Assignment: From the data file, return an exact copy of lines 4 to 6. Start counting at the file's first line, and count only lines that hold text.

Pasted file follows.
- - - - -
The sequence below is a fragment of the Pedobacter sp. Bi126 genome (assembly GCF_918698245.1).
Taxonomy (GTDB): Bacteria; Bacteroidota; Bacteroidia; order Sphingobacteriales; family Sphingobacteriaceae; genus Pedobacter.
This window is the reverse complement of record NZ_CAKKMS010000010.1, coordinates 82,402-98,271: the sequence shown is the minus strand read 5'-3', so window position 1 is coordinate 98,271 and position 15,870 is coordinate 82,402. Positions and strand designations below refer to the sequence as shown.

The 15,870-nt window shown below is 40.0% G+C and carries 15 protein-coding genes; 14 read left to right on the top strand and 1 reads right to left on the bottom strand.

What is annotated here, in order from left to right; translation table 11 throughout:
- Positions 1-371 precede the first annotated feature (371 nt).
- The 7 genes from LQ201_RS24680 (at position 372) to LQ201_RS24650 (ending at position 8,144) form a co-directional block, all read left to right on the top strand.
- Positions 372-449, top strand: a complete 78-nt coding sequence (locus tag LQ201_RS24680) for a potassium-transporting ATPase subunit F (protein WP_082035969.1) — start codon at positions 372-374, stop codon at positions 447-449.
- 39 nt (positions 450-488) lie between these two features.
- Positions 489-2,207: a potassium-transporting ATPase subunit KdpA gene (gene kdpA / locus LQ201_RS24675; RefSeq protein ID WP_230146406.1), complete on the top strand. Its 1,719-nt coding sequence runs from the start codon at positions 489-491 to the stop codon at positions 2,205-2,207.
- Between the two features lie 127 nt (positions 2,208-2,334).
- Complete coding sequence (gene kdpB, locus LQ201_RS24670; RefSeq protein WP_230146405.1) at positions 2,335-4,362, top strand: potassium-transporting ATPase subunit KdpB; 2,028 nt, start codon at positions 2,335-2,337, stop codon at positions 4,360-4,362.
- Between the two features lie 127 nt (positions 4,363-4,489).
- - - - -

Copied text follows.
The 15,870-nt window shown below is 40.0% G+C and carries 15 protein-coding genes; 14 read left to right on the top strand and 1 reads right to left on the bottom strand.

What is annotated here, in order from left to right; translation table 11 throughout:
- Positions 1-371 precede the first annotated feature (371 nt).